Genome Analysis Workshop (Trinity College Dublin, Ireland), “What you otter know about demographic inference: Methods comparison and the decline of the sea otter,” [60 min oral presentation], November 7, 2019
PopGenLunch Seminar (University of Washington, Seattle), “What you otter know about demographic inference: comparing inference methods and applying to non-model organisms,” [60 min oral presentation], October 17, 2019
Genome 10K & Vertebrate Genome Project Annual Meeting (Rockefeller University, NY), “Aquatic adaptation and fur trade devastation: a deep dive into the genomes of the sea otter and giant otter,” [invited 20 min oral presentation], August 28, 2019
Society for Molecular Biology & Evolution (SMBE) Meeting (Manchester, UK), Fitch Symposium, “Aquatic adaptation and fur trade devastation: a deep dive into the genomes of the sea otter and giant otter,” [15 min oral presentation], July 23, 2019
Plant and Animal Genome (PAG) Conference XXVII, “Aquatic adaptation and depleted diversity: a deep dive into the genomes of the sea otter and giant otter,” [20 min oral presentation], San Diego, CA, January 12, 2019
UC Conservation Genomics Consortium Workshop, “Sea otter demographic history, diversity and deleterious variation,” [20 min oral presentation], Asilomar, CA, November 9, 2018
La Kretz Conservation Genomics Workshop, Annabel Beichman & Kirk Lohmueller, “Whole-genome vs. SFS based demographic inference methods: choices, comparisons and caveats,” [60 min oral presentation], Los Angeles, CA, March 26, 2018
UC Conservation Genomics Consortium PI Meeting & Workshop, “Sea Otter Genomics,” San Jose, CA, August 15-18, 2017.
La Kretz Conservation Genomics Workshop, Annabel Beichman & Kirk Lohmueller, “Comparison of single genome and allele frequency data reveals discordant demographic histories,” Los Angeles, CA, March 25-29, 2017, oral presentation
Global Biodiversity Genomics Conference, “Comparison of single genome and allele frequency data reveals discordant demographic histories,” Washington D.C., February 21-23, 2017, oral presentation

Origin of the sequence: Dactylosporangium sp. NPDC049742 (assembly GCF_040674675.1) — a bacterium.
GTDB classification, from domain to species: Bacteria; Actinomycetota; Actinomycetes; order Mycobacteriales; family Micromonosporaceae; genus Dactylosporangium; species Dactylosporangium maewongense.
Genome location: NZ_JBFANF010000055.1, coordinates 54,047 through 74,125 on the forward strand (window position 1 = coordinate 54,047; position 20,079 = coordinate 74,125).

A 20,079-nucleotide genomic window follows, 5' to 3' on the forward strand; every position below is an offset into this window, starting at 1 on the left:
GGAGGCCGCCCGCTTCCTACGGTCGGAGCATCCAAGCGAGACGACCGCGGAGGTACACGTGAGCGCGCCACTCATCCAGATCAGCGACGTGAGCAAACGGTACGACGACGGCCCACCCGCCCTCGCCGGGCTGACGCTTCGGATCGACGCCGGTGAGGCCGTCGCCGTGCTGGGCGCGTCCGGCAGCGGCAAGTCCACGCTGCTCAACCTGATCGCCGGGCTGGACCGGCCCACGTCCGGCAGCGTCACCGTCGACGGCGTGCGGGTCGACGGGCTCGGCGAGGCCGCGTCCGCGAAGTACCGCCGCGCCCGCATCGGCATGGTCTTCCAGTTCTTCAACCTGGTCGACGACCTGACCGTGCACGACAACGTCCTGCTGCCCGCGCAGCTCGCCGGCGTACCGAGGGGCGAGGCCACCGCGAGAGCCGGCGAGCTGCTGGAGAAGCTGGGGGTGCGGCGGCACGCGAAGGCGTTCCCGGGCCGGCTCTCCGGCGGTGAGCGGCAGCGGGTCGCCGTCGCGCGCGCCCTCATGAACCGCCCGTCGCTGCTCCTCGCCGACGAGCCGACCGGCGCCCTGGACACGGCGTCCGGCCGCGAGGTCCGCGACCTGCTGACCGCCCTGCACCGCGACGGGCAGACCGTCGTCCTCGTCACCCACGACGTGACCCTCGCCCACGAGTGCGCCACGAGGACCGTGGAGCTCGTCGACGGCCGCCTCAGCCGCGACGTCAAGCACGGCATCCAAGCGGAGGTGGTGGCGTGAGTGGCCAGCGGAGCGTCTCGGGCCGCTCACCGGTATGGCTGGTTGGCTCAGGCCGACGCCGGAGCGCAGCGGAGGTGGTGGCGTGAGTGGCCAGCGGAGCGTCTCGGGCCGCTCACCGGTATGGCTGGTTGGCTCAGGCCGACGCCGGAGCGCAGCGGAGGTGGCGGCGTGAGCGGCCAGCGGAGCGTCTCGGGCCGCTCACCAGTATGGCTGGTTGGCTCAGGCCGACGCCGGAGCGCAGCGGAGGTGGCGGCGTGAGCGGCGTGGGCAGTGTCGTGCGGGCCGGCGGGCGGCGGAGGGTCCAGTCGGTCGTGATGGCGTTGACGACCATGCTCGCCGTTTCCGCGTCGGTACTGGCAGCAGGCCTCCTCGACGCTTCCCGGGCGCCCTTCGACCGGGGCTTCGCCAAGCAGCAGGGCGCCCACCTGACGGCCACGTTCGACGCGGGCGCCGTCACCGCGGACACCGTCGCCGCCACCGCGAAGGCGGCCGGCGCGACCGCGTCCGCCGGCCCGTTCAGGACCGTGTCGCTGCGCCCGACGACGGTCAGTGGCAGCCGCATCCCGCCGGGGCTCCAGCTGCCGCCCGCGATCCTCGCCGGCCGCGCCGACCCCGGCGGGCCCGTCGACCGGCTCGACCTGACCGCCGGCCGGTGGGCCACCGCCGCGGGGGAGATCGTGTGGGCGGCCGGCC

Southern California Academy of Sciences 2016 Annual Meeting, “The Paradox of the Whale Gut Microbiome: Baleen Whales Host a Unique Bacterial Community with Similarities to both Carnivores and Herbivores,” May 2016.
BWF-CHIP, GATP, & SIB Research Symposium (UCLA), “The Potential Impacts of Exploitation on Modern Sea Otter Genomes” [Poster], Winner — Best Poster, April 2016
2016 NHGRI Annual Meeting (Bethesda, MD), “The Paradox of the Whale Gut Microbiome” [Poster], April 2016
American Cetacean Society, Los Angeles Chapter, Monthly Seminar (San Pedro, CA), “The Paradox of the Whale Gut Microbiome” [1 hour public talk], March 2016
Southern Sea Otter Research Update Meeting (Santa Cruz, CA), “The Potential Impacts of Exploitation on Modern Sea Otter Genomes,” February 2016
Ecology & Evolutionary Biology Pub Seminar Series (UCLA), “The Paradox of the Whale Gut Microbime,” January 2016
21st Biennial Society for Marine Mammalogy Conference (San Francisco, CA) “The whale gut microbiome digests a carnivorous diet using pathways common in terrestrial herbivores,” December 2015
Monterey Bay Aquarium Brown Bag Seminar Series (Monterey, CA) “Sea Otter Genomics: Impacts of Exploitation on Marine Mammal Genomes,” September 2015
BWF-CHIP, GATP, & SIB Research Symposium (UCLA) “The whale gut microbiome digests a carnivorous diet using pathways common in terrestrial herbivores,” May 2015
UC Santa Cruz, “Insights into the Whale Gut Microbiome,” March 2013